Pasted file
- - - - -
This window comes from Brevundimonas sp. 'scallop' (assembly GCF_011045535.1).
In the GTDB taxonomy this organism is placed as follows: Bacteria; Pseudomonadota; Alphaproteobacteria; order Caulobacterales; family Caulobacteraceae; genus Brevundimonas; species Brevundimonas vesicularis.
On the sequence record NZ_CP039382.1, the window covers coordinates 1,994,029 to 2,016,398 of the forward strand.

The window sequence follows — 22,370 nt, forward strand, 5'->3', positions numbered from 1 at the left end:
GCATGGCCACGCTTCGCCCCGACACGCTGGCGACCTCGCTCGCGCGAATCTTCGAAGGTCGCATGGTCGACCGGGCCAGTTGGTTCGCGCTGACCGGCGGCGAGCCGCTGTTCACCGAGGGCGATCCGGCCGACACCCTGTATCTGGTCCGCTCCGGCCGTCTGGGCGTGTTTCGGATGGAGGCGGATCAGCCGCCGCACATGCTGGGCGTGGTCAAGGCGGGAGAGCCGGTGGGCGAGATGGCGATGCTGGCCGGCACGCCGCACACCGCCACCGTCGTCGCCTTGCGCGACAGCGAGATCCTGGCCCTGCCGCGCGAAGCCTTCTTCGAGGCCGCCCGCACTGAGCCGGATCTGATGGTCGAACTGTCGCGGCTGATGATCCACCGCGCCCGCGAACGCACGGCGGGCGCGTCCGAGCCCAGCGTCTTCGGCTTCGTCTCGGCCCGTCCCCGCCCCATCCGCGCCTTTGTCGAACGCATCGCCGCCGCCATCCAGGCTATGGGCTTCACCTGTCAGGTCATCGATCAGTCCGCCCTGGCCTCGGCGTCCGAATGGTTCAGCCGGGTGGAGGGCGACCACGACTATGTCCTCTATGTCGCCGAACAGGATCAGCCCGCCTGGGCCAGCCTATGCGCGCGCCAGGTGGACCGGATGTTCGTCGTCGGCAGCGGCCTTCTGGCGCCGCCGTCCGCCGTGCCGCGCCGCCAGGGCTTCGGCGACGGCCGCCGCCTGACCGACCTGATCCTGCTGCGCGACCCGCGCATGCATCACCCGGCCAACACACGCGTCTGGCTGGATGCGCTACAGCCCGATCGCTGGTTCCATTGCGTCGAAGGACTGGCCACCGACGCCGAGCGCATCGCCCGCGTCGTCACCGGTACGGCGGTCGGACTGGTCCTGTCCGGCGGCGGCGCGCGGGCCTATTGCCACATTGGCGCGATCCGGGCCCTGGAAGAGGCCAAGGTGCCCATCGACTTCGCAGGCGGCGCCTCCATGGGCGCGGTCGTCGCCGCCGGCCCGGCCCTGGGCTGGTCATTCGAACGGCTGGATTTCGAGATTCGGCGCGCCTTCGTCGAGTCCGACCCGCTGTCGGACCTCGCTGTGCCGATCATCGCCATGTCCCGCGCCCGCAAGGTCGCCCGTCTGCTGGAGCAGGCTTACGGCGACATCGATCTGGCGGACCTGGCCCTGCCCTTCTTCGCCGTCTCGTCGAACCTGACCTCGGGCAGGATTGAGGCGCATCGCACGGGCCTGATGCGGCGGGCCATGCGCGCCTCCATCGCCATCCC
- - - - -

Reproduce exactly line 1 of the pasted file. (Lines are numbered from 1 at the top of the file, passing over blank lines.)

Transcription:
This window comes from Brevundimonas sp. 'scallop' (assembly GCF_011045535.1).